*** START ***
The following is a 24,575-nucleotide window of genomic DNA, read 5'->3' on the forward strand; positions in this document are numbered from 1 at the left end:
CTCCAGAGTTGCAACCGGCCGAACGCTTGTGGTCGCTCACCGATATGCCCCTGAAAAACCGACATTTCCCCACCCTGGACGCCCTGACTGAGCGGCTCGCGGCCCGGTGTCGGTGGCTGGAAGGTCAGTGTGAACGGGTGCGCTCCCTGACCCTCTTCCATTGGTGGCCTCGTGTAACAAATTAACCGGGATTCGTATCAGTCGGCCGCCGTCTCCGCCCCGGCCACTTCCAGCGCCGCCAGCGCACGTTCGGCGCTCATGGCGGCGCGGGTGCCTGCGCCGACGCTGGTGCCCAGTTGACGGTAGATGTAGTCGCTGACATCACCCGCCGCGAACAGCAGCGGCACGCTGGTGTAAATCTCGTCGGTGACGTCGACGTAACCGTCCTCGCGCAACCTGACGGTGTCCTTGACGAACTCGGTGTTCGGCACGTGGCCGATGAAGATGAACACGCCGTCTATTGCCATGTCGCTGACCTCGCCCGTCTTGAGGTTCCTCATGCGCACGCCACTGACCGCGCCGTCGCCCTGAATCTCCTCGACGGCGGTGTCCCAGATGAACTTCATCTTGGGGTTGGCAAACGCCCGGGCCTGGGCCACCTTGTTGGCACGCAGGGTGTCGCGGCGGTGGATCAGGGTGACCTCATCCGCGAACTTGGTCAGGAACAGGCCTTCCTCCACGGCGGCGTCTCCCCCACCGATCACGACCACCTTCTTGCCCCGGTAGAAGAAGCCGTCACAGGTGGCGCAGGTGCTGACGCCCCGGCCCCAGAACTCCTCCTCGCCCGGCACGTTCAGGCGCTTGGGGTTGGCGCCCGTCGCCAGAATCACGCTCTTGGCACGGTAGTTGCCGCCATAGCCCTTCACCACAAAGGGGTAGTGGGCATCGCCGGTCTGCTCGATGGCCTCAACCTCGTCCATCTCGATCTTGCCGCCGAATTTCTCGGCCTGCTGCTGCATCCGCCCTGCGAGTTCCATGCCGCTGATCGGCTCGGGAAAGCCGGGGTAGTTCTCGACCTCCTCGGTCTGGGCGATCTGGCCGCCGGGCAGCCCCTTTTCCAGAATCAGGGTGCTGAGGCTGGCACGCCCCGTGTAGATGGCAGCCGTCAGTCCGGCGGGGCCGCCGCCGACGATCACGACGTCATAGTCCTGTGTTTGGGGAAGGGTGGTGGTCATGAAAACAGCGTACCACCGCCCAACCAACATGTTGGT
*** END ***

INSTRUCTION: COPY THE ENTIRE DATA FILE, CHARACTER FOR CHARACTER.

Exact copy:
The following is a 24,575-nucleotide window of genomic DNA, read 5'->3' on the forward strand; positions in this document are numbered from 1 at the left end:
CTCCAGAGTTGCAACCGGCCGAACGCTTGTGGTCGCTCACCGATATGCCCCTGAAAAACCGACATTTCCCCACCCTGGACGCCCTGACTGAGCGGCTCGCGGCCCGGTGTCGGTGGCTGGAAGGTCAGTGTGAACGGGTGCGCTCCCTGACCCTCTTCCATTGGTGGCCTCGTGTAACAAATTAACCGGGATTCGTATCAGTCGGCCGCCGTCTCCGCCCCGGCCACTTCCAGCGCCGCCAGCGCACGTTCGGCGCTCATGGCGGCGCGGGTGCCTGCGCCGACGCTGGTGCCCAGTTGACGGTAGATGTAGTCGCTGACATCACCCGCCGCGAACAGCAGCGGCACGCTGGTGTAAATCTCGTCGGTGACGTCGACGTAACCGTCCTCGCGCAACCTGACGGTGTCCTTGACGAACTCGGTGTTCGGCACGTGGCCGATGAAGATGAACACGCCGTCTATTGCCATGTCGCTGACCTCGCCCGTCTTGAGGTTCCTCATGCGCACGCCACTGACCGCGCCGTCGCCCTGAATCTCCTCGACGGCGGTGTCCCAGATGAACTTCATCTTGGGGTTGGCAAACGCCCGGGCCTGGGCCACCTTGTTGGCACGCAGGGTGTCGCGGCGGTGGATCAGGGTGACCTCATCCGCGAACTTGGTCAGGAACAGGCCTTCCTCCACGGCGGCGTCTCCCCCACCGATCACGACCACCTTCTTGCCCCGGTAGAAGAAGCCGTCACAGGTGGCGCAGGTGCTGACGCCCCGGCCCCAGAACTCCTCCTCGCCCGGCACGTTCAGGCGCTTGGGGTTGGCGCCCGTCGCCAGAATCACGCTCTTGGCACGGTAGTTGCCGCCATAGCCCTTCACCACAAAGGGGTAGTGGGCATCGCCGGTCTGCTCGATGGCCTCAACCTCGTCCATCTCGATCTTGCCGCCGAATTTCTCGGCCTGCTGCTGCATCCGCCCTGCGAGTTCCATGCCGCTGATCGGCTCGGGAAAGCCGGGGTAGTTCTCGACCTCCTCGGTCTGGGCGATCTGGCCGCCGGGCAGCCCCTTTTCCAGAATCAGGGTGCTGAGGCTGGCACGCCCCGTGTAGATGGCAGCCGTCAGTCCGGCGGGGCCGCCGCCGACGATCACGACGTCATAGTCCTGTGTTTGGGGAAGGGTGGTGGTCATGAAAACAGCGTACCACCGCCCAACCAACATGTTGGT